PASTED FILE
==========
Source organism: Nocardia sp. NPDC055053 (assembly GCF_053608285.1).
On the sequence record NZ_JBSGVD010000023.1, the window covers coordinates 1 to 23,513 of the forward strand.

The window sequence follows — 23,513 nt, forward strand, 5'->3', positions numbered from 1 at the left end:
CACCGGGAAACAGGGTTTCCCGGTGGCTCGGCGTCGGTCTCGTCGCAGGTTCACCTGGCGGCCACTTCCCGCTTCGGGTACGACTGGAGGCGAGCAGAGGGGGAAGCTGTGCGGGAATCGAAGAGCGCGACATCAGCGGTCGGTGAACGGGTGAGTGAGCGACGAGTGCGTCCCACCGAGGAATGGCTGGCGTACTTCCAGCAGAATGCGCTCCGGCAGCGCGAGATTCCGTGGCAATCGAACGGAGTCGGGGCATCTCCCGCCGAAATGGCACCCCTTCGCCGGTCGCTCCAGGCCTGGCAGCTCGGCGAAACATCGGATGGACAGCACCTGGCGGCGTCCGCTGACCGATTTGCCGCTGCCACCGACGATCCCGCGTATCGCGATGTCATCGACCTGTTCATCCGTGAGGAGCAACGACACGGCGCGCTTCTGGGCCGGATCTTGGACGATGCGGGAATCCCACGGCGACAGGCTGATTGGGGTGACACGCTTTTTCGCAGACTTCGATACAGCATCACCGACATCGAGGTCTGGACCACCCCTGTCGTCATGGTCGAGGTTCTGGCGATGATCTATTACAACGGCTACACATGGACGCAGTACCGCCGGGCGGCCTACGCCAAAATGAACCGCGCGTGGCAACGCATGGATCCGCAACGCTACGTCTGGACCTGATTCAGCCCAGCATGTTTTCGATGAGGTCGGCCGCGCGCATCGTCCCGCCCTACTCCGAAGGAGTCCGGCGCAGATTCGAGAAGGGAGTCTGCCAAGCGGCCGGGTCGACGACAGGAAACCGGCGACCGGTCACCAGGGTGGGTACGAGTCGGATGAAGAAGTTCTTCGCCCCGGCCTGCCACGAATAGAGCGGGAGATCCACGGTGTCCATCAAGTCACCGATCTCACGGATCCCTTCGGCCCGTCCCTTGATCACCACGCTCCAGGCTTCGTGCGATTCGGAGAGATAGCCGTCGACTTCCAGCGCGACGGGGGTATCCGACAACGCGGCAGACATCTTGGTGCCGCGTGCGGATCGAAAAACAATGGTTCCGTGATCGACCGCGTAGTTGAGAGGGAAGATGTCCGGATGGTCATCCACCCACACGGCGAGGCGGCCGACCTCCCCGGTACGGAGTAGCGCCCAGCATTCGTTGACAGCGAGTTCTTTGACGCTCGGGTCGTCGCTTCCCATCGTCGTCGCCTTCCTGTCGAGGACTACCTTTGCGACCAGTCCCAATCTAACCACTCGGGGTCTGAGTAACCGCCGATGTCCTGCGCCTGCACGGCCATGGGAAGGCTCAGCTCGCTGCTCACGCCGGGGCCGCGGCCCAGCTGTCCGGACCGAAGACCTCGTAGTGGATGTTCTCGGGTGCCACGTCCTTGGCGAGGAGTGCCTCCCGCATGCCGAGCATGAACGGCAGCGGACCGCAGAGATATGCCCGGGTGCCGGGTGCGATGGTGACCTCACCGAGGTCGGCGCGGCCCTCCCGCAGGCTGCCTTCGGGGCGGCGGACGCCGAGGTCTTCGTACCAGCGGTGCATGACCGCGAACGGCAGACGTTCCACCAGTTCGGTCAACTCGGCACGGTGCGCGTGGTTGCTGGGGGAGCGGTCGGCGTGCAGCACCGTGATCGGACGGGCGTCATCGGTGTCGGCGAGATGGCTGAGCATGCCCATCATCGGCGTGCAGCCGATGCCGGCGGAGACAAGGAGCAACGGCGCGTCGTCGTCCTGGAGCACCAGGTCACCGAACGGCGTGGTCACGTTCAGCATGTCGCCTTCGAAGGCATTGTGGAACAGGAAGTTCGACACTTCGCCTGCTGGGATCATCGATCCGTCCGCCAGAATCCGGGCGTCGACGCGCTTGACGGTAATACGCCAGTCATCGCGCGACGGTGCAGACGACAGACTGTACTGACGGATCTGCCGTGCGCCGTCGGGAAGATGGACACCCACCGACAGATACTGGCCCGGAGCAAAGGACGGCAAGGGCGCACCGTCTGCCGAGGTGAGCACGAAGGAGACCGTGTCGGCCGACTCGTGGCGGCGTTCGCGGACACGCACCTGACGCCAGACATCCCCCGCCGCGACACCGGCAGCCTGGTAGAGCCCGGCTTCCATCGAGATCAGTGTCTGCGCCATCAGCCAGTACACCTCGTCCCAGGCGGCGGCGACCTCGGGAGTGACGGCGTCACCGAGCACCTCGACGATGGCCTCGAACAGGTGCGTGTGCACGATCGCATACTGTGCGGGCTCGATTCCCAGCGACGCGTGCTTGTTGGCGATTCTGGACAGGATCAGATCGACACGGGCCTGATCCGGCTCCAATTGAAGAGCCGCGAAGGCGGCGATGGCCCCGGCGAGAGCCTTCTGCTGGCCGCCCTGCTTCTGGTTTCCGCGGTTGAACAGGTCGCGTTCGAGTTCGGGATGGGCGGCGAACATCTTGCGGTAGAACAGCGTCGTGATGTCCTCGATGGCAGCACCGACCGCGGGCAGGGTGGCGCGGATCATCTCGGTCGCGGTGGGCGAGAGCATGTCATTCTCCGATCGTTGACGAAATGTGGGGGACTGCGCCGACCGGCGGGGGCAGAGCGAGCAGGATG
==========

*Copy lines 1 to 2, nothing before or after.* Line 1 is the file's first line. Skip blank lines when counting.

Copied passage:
Source organism: Nocardia sp. NPDC055053 (assembly GCF_053608285.1).
On the sequence record NZ_JBSGVD010000023.1, the window covers coordinates 1 to 23,513 of the forward strand.